Voice Carried My Family is a new collection of poetry by Robert Sullivan, assistant professor of English at the University of Hawai‘i at Mānoa. The collection combines the rewriting of New Zealand myths from a Polynesian perspective with other poems, including some beautiful love poems, and engages with the complexity and moral ambiguity of the modern world. 2005, 72 pages. ISBN 1-86940-337-1, paper, NZ$21.99. Published by Auckland University Press.
Mana Tuturu: Māori Treasures and Intellectual Property Rights, by noted filmmaker Barry Barclay, is a “meditation on the complex and difficult problems that arise when the treasures of indigenous peoples, especially Māori, enter the commercial world which seeks to reproduce and disseminate them.” 2005, 276 pages. ISBN 1-86940-350-9, paper, NZ$44.99. Published by Auckland University Press.
Historical Frictions: Māori Claims and Reinvented Histories, by Michael Belgrave, examines Waitangi Tribunal findings as part of a much longer tradition of reinterpreting the Treaty of Waitangi. Belgrave argues that “inquiries and settlements have always been important in dealing with conflict in the present, allowing adjustment to the changing relationship between Māori and the state and keeping alive Māori customary relationships.” 2005, 300 pages. ISBN 1-86940-320-7, paper, NZ$49.99. Published by Auckland University Press.
The Making of Global and Local Modernities in Melanesia, edited by anthropologists Joel Robbins and Holly Wardlow, examines the kinds of efforts that have been made to adopt Western modernity in Melanesia and explores the reasons for the varied outcomes. 2005, 246 pages. ISBN 0-7546-4312-3, cloth, US$94.95. The book is part of the Anthropology and Cultural History in Asia and the Indo-Pacific series, published by the Ashgate Publishing Group.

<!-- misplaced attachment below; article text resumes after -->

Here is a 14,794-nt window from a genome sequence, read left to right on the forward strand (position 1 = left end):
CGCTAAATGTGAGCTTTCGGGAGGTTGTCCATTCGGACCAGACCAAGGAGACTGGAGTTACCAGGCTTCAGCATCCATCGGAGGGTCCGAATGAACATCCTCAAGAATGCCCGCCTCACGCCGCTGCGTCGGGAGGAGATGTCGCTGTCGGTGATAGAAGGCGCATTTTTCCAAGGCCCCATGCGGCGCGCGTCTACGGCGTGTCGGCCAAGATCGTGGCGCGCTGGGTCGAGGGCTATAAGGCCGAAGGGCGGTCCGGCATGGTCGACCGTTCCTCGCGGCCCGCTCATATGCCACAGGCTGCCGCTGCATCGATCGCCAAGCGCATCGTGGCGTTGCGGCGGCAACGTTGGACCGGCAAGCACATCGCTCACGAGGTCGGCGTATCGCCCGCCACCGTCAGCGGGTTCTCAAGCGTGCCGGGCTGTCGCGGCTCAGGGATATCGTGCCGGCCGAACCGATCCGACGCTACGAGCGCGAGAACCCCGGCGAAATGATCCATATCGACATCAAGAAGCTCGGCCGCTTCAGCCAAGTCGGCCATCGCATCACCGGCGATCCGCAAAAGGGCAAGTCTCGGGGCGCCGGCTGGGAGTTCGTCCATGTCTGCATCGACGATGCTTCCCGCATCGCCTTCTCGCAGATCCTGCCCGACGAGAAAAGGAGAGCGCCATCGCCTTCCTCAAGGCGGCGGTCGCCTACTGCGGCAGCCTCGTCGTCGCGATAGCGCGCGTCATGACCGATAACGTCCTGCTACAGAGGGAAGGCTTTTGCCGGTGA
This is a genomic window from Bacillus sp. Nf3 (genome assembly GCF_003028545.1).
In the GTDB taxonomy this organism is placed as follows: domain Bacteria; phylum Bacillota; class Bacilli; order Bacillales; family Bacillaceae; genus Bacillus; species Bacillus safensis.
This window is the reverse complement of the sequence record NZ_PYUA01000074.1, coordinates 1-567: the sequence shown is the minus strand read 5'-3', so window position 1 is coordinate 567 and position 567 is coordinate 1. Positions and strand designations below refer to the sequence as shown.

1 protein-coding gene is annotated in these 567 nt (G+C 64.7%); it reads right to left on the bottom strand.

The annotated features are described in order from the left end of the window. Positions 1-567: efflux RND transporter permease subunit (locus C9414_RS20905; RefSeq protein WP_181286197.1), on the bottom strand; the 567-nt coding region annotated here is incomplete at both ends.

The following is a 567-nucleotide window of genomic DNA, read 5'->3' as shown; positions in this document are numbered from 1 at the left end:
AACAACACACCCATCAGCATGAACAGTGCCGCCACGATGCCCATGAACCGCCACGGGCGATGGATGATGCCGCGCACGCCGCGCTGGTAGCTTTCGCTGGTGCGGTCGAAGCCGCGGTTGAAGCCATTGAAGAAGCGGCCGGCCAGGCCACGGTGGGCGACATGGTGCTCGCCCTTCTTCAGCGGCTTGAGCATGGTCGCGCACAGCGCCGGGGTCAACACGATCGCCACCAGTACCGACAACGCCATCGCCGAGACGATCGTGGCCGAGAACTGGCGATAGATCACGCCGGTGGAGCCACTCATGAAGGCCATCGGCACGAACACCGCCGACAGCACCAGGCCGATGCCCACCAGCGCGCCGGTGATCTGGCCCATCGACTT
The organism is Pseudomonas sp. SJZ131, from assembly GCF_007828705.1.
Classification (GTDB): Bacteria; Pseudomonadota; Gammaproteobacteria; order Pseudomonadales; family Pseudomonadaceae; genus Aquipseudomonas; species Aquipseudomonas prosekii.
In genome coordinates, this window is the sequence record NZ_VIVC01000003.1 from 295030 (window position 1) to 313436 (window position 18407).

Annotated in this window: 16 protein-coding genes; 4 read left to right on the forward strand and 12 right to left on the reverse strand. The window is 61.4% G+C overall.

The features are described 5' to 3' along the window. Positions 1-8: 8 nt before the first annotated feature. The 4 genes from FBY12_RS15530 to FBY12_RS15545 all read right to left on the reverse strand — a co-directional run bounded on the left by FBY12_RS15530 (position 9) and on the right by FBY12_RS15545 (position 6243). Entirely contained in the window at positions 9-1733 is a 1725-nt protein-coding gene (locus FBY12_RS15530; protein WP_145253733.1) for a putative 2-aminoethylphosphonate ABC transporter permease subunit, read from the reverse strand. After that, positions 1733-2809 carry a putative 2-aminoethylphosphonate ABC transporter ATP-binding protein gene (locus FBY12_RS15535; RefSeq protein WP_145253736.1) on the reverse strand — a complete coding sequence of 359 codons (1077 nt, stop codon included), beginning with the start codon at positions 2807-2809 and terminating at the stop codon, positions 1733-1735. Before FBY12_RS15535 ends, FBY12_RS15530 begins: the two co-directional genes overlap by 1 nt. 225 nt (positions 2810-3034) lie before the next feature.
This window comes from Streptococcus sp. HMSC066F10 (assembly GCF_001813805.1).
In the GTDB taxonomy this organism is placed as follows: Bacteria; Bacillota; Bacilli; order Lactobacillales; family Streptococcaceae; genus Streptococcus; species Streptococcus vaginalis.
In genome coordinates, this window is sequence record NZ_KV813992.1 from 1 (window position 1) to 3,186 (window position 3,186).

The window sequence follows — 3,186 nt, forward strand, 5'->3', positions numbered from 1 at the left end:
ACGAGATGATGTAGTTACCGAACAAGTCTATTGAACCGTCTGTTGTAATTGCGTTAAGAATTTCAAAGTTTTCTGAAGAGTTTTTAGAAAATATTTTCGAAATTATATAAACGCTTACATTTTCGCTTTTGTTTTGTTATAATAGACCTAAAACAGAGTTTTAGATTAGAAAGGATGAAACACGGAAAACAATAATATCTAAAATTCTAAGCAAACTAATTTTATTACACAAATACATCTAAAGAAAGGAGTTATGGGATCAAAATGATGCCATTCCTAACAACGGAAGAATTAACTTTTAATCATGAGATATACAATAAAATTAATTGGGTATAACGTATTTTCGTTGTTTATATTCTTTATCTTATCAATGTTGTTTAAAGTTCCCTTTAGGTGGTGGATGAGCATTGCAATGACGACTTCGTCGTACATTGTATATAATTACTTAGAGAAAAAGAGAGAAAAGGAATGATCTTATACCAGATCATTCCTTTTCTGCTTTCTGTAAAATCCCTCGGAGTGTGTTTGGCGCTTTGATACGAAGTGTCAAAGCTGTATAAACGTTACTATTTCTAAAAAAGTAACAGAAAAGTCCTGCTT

Sovereignty Matters: Locations of Contestation and Possibility in Indigenous Struggles for Self-Determination, edited by Joanne Barker, “investigates the multiple perspectives that exist within indigenous communities regarding the significance of sovereignty as a category of intellectual, political, and cultural work.” The book includes chapters dealing with Hawaiian, Samoan, Chamorro, and Māori issues. 2005, 236 pages. ISBN 0-8032-6251-5, paper, US$29.95. Published by University of Nebraska Press.
New books by Institute of Pacific Studies (IPS) at the University of the South Pacific include
Kama‘atu: Verses of Wisdom, a collection of
contemporary and traditional verses from the Cook Islands, compiled by Jon
Tikivanotau M Jonassen, head of Pacific studies at Brigham Young University—
Hawai‘i Campus. 2005, 238 pages. ISBN 982-02-0349-X, paper, US$20.00.